ChristiAnna paused to look at her reflection in the full-length mirror. She knew it was vain, but it was one more chance to check her make-up and admire the black leather coat she’d just bought for cool, windy nights like this one. Satisfied, she curled the manila envelope into a C and slid it into the large, left side pocket of the coat before locking the door of her three-story townhouse and stepping out into the night.
Although it was only a half-mile, ChristiAnna took a taxi; she didn’t want to walk that far in her high-heeled boots. As she sat wedged into the corner of the back seat, she noticed the cabbie eyeballing her in his rearview mirror. Yes, she thought, take a good look at my long, freshly shaved legs; you will never touch them.
She had left a message on an answering machine two days before to signal she had a delivery ready; today a man had left a phone number and extension. When ChristiAnna dialed the number, the operator had said “Downtown Hyatt.” That was all she needed to know for the drop; the extension would be the room number.
ChristiAnna stood just inside the front door and looked around the lobby as she unbuttoned her coat. Seeing no one she recognized, ChristiAnna headed for the elevator, knowing her long strides, particularly in a mid-thigh length skirt and boots, would attract many a male’s attention.
The quarter-inch thick envelope slid easily under the door of room 1630. Relieved of her burden, ChristiAnna took a deep breath and headed for dinner with a friend.
Monday, September 15th, 1986, 0708 Local Time, Moscow
General Volkov was at his desk in KGB’s infamous Lubyanka headquarters. The air conditioning still hadn’t been fixed. He’d been told the parts that had arrived didn’t fit, and there was no estimate when the proper ones would be found or arrive. I’ll bet the CIA doesn’t have this problem!
Volkov ran his hand across the top his head and it came away wet with sweat. Was it the temperature or the decision he had to make? Juanita Jaramillo, as much as he appreciated the information she’d passed to his country over the years, had gone from being an asset to a liability. In the old days, the First Directorate would have either kidnapped or assassinated her, depending on which option was easier. Now, wet work on foreign soil had to be approved by the Politburo.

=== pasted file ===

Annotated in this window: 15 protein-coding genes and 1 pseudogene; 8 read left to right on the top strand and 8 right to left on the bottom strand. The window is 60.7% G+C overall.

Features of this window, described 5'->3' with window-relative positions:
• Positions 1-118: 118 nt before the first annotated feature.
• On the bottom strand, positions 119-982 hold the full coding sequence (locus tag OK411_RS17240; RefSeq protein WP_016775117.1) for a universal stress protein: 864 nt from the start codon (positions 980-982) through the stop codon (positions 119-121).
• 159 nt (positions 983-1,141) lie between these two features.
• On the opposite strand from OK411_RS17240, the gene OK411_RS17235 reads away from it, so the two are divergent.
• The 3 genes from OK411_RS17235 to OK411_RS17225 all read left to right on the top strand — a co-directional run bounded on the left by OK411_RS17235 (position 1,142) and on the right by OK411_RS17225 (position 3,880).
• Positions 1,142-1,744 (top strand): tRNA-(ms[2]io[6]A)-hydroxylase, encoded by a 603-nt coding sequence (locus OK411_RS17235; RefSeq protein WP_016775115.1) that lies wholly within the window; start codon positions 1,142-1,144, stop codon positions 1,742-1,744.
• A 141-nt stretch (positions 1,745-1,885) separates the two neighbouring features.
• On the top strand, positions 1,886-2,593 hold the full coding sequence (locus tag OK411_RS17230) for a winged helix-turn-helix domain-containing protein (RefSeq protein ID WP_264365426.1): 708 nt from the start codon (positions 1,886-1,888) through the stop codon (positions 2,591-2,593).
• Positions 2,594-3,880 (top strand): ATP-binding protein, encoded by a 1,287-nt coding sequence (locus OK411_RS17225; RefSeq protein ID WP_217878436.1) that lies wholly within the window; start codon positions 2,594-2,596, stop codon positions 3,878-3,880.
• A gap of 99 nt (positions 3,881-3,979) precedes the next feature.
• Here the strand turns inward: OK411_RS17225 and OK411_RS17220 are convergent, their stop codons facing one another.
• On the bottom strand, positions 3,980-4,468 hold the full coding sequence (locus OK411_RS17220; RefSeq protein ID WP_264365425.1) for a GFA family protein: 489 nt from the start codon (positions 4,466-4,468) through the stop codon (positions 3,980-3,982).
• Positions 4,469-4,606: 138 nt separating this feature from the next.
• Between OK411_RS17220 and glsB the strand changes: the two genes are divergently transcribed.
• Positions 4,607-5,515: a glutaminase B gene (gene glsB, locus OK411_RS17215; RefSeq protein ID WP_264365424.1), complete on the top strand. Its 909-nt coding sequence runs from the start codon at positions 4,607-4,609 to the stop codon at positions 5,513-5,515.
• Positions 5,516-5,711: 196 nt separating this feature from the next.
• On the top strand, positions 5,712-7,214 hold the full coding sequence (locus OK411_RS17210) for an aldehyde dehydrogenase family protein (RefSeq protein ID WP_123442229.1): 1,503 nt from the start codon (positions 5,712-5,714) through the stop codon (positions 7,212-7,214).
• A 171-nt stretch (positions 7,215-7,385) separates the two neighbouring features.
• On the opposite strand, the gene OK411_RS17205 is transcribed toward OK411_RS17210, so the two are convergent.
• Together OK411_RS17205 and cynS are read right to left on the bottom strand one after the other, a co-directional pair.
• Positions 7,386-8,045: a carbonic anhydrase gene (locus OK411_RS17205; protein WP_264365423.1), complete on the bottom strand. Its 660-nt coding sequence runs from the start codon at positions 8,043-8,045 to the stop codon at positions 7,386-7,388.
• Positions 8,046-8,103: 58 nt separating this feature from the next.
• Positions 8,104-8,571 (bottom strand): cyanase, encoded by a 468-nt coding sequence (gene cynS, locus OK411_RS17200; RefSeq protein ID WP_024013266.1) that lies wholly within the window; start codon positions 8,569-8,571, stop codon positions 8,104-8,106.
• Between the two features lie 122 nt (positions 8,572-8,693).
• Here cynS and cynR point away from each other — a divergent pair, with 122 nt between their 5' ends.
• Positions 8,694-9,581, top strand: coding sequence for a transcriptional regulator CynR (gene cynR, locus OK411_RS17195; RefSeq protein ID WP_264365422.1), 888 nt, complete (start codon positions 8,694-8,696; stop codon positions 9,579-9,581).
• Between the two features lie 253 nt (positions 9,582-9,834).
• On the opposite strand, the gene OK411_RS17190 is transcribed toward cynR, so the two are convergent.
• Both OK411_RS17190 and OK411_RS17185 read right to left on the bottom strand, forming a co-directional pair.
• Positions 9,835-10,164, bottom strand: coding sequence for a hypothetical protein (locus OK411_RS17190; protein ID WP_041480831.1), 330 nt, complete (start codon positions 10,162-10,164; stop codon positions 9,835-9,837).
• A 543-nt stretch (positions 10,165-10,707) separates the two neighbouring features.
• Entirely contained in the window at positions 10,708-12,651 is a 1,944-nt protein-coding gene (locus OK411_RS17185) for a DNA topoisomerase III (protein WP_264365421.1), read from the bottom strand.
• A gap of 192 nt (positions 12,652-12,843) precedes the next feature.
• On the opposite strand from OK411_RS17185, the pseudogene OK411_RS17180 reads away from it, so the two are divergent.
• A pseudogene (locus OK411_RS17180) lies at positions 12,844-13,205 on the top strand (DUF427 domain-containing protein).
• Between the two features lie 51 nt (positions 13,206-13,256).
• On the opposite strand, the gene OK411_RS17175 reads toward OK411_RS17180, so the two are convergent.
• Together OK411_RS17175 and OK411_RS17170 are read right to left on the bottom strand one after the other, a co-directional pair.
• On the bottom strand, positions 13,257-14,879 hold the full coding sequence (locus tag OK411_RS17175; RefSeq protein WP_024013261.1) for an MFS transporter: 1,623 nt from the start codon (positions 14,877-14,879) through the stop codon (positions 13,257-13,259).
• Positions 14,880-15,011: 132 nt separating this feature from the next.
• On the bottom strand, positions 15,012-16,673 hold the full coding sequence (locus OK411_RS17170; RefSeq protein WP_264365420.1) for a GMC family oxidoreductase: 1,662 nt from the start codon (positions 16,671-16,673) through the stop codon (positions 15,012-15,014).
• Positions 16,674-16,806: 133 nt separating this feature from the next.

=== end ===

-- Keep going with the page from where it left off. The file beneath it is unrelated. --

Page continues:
He wasn’t sure what to do. None of the choices were very good if his last effort to throw the Americans off the scent failed.
The Same Day (September 19th), 0428 Local Time, Buenos Aires
The Navajo C/R’s black paint gleamed in the yellow arc lights of the ramp as Josh did a quick walk around, checking the oil in both engines, making sure the fuel tanks were full, the controls were in working order and there were no fluid leaks. While he did this his three passengers loaded the twin-engine airplane.
Josh was adjusting his seat when Marty stuck his head into the cockpit. “Just like old times. I talked to Zantag. He is fit to be tied over the lack of help from the FBI and CIA. He approves what we are doing and wants us to call him when we get to Mendoza. I’ll tell you more after we get airborne.”
“Do you think we were followed here?”
“Yes. I’m almost positive, but the gate closed before they could get in. This place is like a fortress, but I don’t want to wait around while they hop the fence or manage to get clearance.”
Josh handed Carlos a set of laminated cards held together by three chrome rings and asked him to read the engine start check list.
It took only a few minutes to get the engines started and taxi the six-passenger airplane to the end of the runway. With their clearance acknowledged and the takeoff check list complete, Carlos keyed the radio and spoke Spanish slowly. “Jorge Newbery Tower, Navajo Lima Victor X-Ray Kilo Romeo is ready for takeoff.”
“Navajo Lima Victor X-Ray Kilo Romeo, cleared for take-off. After takeoff, fly heading three-two-zero and climb and maintain two thousand meters. Squawk three-two-one-five and contact Buenos Aires departure on one-two-one point five when able. Buenos noches.”
As Carlos was reading back the clearance to the controller in the tower, Josh lined up the Navajo’s nose wheel with the white lights that marked the runway’s centerline. Then it was time to give his new copilot instructions. “Carlos, back me up on the throttles. That means that you put your left hand on the throttle quadrant and if you feel them start to slide back, tell me.”
“When I say ‘Wheels up’, you take this little wheel, pull it out and then up. When the three green lights go out, tell me, because that means wheels are up and locked. Then when I call flaps, take this lever and do the same. When this dial goes to zero, it means the flaps are up. And, if any of these lights,” Josh pointed to the caution lights at the top of the instrument panel, “come on, tell me.”
“Here we go.” Josh pushed the throttles up slowly and ignored the sharp pain in his shoulder. He waited a few seconds for the turbo chargers on the three hundred and fifty horsepower Lycoming engines to spool up. When the manifold pressure on both engines reached thirty-three inches, he released the brakes. As the Navajo accelerated, Josh adjusted both throttles so the two needles on the manifold pressure gauge lined up at thirty-six inches.
Josh used the rudders to keep the Navajo tracking down the centerline as it gathered speed. “Eighty knots, rotating.” Josh eased back on the yoke and the nose came up. The rear wheels rolled another couple of hundred feet before the Navajo left the ground. A glance at the instrument panel said the plane was passing ninety-five knots and climbing at almost a thousand feet per minute. “Wheels up.”